House Bill 510 was sponsored by state Rep. Allen Treadaway, R-Morris. The bipartisan legislation was carried in the Senate by Sen. Linda Coleman-Madison, D-Birmingham, who explained that the legislation was needed to keep the pension system fiscally sound moving forward.
“The unfunded liabilities are $400 million,” Treadaway said during the House debate. “They are $400 million short of the benefits that have been promised the employees.”
“The Birmingham Pension Fund Board voted for it unanimously, the Birmingham City Council voted for it unanimously, and the mayor of Birmingham all support this bill,” Treadaway said. “I would not have brought this otherwise.”
“Everything we’re doing is supporting, making sure this pension is solvent for our existing employees and our existing retirees,” Birmingham Mayor Randall Woodfin said when he brought the bill to the City Council.
“When I became mayor in November 2017, it became apparent the city was not on sound financial footing,” said Woodfin. “A key reason was the city was not paying into its pension at the level that was needed. Today, we have dramatically increased our payment to the pension. I want to thank the council for their support in this effort. We have reduced the cost of borrowing money and have strengthened our financial position.”
Treadaway explained that HB510 will take employees’ contribution from 7 percent to 7.5 percent.
“The city will double its contribution,” Treadaway said. “This has taken years to get to this point.”
Treadaway is a retired Birmingham Police Department deputy chief, who has served on the Birmingham retirement system board.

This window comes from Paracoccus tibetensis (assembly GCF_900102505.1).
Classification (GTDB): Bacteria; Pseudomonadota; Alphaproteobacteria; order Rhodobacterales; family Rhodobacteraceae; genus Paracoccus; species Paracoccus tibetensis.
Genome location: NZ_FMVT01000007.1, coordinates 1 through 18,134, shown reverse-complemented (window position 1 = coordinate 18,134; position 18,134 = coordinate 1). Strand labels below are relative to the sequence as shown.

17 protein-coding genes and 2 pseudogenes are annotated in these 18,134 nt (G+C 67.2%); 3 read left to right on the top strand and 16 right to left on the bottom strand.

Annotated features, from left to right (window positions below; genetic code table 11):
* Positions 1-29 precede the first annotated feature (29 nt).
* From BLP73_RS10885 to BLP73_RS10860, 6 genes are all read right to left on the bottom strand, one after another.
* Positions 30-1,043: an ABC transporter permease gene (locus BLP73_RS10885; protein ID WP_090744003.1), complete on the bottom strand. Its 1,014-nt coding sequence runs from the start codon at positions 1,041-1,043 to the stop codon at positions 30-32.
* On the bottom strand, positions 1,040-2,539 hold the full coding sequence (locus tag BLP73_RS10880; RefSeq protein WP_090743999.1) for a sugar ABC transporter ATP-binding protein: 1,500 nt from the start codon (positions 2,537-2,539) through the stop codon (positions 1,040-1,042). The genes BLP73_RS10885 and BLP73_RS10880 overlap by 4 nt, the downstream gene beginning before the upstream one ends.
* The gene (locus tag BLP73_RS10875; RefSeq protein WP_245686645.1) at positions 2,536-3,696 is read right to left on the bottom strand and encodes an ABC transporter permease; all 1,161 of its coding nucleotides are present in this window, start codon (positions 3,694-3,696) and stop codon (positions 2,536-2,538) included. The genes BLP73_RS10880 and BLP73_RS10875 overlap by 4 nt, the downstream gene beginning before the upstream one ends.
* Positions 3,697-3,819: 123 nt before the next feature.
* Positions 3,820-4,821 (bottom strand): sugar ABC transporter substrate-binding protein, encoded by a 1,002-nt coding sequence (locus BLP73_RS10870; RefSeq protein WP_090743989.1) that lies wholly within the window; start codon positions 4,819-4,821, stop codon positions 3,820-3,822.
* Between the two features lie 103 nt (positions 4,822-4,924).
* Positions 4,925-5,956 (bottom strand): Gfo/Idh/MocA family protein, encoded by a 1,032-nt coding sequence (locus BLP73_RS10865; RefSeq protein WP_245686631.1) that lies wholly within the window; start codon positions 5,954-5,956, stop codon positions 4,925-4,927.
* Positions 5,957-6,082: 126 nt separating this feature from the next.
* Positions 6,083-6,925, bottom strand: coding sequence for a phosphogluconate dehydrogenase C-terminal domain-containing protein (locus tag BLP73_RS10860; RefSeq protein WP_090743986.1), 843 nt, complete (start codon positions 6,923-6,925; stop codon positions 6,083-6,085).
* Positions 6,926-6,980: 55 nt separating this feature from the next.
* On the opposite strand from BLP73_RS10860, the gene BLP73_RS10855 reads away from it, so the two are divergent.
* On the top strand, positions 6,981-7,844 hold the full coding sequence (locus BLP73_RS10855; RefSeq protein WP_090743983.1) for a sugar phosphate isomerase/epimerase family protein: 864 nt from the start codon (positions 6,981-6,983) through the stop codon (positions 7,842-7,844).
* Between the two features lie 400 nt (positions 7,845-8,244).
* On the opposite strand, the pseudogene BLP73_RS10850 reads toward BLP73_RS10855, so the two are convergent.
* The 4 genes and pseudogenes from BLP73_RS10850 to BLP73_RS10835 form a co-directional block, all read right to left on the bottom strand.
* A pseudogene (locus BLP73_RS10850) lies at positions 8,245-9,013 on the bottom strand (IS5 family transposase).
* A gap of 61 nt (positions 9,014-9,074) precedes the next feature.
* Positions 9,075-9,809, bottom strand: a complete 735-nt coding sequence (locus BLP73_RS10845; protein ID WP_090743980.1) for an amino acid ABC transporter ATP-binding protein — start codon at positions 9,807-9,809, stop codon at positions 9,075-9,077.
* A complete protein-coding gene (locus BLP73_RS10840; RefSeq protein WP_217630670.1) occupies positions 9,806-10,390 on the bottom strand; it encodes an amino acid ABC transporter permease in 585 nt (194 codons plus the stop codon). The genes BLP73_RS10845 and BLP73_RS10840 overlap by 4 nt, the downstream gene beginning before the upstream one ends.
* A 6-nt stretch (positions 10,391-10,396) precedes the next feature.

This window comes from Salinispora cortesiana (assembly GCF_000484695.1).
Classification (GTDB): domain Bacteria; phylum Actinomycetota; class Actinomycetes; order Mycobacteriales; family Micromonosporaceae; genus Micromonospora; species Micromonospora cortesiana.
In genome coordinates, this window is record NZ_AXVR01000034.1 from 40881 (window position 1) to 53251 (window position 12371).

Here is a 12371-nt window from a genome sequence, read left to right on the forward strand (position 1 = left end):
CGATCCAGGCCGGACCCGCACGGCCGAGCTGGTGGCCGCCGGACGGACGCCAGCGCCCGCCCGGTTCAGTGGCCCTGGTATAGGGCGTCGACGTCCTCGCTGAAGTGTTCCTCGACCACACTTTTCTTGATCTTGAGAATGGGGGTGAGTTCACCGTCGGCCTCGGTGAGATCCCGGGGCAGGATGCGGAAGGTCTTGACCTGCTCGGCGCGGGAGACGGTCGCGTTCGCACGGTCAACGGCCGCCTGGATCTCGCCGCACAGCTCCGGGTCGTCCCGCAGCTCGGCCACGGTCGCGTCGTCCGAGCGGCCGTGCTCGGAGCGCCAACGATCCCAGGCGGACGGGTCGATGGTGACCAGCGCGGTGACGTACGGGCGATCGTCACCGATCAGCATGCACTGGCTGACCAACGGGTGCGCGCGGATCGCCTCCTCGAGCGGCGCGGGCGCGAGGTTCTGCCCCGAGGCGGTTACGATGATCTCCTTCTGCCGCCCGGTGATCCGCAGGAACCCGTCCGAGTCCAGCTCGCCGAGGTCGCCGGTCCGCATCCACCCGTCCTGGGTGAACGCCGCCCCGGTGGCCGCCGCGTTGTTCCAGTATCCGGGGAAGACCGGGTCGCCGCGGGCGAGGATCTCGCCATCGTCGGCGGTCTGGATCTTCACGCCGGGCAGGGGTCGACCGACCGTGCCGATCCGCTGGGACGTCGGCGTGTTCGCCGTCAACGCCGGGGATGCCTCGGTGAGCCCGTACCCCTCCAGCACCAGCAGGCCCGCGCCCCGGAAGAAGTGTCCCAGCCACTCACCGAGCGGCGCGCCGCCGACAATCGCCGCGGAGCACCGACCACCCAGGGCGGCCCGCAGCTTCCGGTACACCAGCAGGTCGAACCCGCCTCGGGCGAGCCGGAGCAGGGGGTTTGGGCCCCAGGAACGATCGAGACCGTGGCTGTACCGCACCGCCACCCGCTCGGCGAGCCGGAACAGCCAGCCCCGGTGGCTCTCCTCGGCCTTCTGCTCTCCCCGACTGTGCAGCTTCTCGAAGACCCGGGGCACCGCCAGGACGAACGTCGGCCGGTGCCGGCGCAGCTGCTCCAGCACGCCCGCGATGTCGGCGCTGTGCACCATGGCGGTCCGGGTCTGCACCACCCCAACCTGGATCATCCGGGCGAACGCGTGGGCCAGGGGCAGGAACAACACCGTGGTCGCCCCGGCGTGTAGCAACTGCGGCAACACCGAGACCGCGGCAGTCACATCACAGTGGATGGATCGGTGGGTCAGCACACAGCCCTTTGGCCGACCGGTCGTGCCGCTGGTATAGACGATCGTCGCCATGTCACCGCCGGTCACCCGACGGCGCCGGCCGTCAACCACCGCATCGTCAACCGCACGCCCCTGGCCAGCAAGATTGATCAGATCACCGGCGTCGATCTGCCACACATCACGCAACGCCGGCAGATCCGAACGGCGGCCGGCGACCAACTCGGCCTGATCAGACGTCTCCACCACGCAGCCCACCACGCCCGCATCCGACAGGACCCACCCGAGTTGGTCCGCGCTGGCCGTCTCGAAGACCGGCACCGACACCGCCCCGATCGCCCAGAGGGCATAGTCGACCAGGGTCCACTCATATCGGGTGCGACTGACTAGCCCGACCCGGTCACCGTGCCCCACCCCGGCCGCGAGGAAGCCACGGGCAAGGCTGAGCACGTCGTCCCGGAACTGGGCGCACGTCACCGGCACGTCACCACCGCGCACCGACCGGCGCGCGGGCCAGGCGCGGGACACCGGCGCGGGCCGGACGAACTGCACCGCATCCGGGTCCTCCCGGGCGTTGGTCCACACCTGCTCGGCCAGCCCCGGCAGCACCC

Some legislators in the House expressed misgivings about the bill.
Rep. John Rogers, D-Birmingham said: “The garbage workers are all opposed to this bill. What you’re doing is hurting the least of these. The retired employees are against this bill.”
“For years, the city did not put in what they were supposed to put in,” said Rep. Mary Moore, D-Birmingham.
“The federal government has stepped in and required these city governments to put their unfunded liabilities on their balance sheet,” Treadaway said. “This has hurt Birmingham’s bond rating.”
“That cost the government entity a lot of money when it came to floating bonds,” Treadaway said. “The city has been trying to deal with this for years. They could not get everybody on board until this bill.”
“The mayor has promised a one percent COLA to offset the increase,” Treadaway said. “This will require the city to pay their required portion.”
Rep. David Wheeler, R-Vestavia, brought a motion in writing to cloture debate so that the House could vote on the bill. That vote passed the House 58 to 23. The vote to actually pass the bill in the House was 24 to 2.
While there was determined opposition in the House, there was not any opposition in the state Senate, and the bill passed the body 18 to 0.
Birmingham and Huntsville are the largest two cities in the state of Alabama.
The bill was sent to Gov. Kay Ivey for her consideration.
The state Legislature will meet Tuesday for the 24th day of the 2021 Legislative Session. The Alabama Constitution limits the Legislature to just 30 days in a 105-day calendar period.